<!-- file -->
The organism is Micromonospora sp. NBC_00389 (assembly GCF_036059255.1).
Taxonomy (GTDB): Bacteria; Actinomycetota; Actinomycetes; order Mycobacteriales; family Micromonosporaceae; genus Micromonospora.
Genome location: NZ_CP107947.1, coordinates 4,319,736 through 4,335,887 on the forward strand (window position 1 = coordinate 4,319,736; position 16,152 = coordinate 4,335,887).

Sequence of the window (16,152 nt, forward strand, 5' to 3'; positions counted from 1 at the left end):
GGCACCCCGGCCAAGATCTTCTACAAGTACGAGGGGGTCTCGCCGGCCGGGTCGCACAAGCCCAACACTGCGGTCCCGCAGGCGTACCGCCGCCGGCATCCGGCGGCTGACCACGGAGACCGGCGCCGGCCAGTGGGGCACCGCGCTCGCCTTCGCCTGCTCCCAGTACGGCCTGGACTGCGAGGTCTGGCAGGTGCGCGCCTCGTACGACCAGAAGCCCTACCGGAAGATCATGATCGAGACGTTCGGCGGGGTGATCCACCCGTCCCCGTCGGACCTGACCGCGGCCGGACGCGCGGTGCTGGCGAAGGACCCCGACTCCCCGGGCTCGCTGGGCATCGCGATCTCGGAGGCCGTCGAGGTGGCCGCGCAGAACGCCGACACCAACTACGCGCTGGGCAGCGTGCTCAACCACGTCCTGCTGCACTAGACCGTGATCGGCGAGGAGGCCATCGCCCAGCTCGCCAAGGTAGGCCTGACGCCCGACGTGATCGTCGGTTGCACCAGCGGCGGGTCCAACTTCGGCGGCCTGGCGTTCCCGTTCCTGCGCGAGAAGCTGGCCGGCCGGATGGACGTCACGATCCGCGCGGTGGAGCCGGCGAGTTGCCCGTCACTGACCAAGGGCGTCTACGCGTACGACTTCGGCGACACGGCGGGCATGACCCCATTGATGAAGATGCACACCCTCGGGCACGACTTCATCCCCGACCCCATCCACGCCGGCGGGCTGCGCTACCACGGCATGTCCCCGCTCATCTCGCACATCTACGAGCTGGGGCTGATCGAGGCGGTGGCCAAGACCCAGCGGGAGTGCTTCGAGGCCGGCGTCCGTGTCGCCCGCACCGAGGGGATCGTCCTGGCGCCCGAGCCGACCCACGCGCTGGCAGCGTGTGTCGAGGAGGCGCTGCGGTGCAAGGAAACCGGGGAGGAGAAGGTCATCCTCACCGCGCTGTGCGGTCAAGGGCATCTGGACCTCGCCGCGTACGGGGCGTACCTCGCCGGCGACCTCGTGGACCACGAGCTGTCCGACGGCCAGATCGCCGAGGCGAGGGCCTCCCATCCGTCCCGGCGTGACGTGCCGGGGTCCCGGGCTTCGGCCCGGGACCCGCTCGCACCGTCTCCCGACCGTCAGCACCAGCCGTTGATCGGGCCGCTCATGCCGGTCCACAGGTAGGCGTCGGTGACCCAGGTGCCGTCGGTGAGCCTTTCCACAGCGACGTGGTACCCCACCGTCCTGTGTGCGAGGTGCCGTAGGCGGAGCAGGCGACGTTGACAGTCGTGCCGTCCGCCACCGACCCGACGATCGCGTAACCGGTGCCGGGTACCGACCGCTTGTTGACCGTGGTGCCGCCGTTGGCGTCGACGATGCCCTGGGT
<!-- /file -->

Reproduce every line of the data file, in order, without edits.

The organism is Micromonospora sp. NBC_00389 (assembly GCF_036059255.1).
Taxonomy (GTDB): Bacteria; Actinomycetota; Actinomycetes; order Mycobacteriales; family Micromonosporaceae; genus Micromonospora.
Genome location: NZ_CP107947.1, coordinates 4,319,736 through 4,335,887 on the forward strand (window position 1 = coordinate 4,319,736; position 16,152 = coordinate 4,335,887).

Sequence of the window (16,152 nt, forward strand, 5' to 3'; positions counted from 1 at the left end):
GGCACCCCGGCCAAGATCTTCTACAAGTACGAGGGGGTCTCGCCGGCCGGGTCGCACAAGCCCAACACTGCGGTCCCGCAGGCGTACCGCCGCCGGCATCCGGCGGCTGACCACGGAGACCGGCGCCGGCCAGTGGGGCACCGCGCTCGCCTTCGCCTGCTCCCAGTACGGCCTGGACTGCGAGGTCTGGCAGGTGCGCGCCTCGTACGACCAGAAGCCCTACCGGAAGATCATGATCGAGACGTTCGGCGGGGTGATCCACCCGTCCCCGTCGGACCTGACCGCGGCCGGACGCGCGGTGCTGGCGAAGGACCCCGACTCCCCGGGCTCGCTGGGCATCGCGATCTCGGAGGCCGTCGAGGTGGCCGCGCAGAACGCCGACACCAACTACGCGCTGGGCAGCGTGCTCAACCACGTCCTGCTGCACTAGACCGTGATCGGCGAGGAGGCCATCGCCCAGCTCGCCAAGGTAGGCCTGACGCCCGACGTGATCGTCGGTTGCACCAGCGGCGGGTCCAACTTCGGCGGCCTGGCGTTCCCGTTCCTGCGCGAGAAGCTGGCCGGCCGGATGGACGTCACGATCCGCGCGGTGGAGCCGGCGAGTTGCCCGTCACTGACCAAGGGCGTCTACGCGTACGACTTCGGCGACACGGCGGGCATGACCCCATTGATGAAGATGCACACCCTCGGGCACGACTTCATCCCCGACCCCATCCACGCCGGCGGGCTGCGCTACCACGGCATGTCCCCGCTCATCTCGCACATCTACGAGCTGGGGCTGATCGAGGCGGTGGCCAAGACCCAGCGGGAGTGCTTCGAGGCCGGCGTCCGTGTCGCCCGCACCGAGGGGATCGTCCTGGCGCCCGAGCCGACCCACGCGCTGGCAGCGTGTGTCGAGGAGGCGCTGCGGTGCAAGGAAACCGGGGAGGAGAAGGTCATCCTCACCGCGCTGTGCGGTCAAGGGCATCTGGACCTCGCCGCGTACGGGGCGTACCTCGCCGGCGACCTCGTGGACCACGAGCTGTCCGACGGCCAGATCGCCGAGGCGAGGGCCTCCCATCCGTCCCGGCGTGACGTGCCGGGGTCCCGGGCTTCGGCCCGGGACCCGCTCGCACCGTCTCCCGACCGTCAGCACCAGCCGTTGATCGGGCCGCTCATGCCGGTCCACAGGTAGGCGTCGGTGACCCAGGTGCCGTCGGTGAGCCTTTCCACAGCGACGTGGTACCCCACCGTCCTGTGTGCGAGGTGCCGTAGGCGGAGCAGGCGACGTTGACAGTCGTGCCGTCCGCCACCGACCCGACGATCGCGTAACCGGTGCCGGGTACCGACCGCTTGTTGACCGTGGTGCCGCCGTTGGCGTCGACGATGCCCTGGGT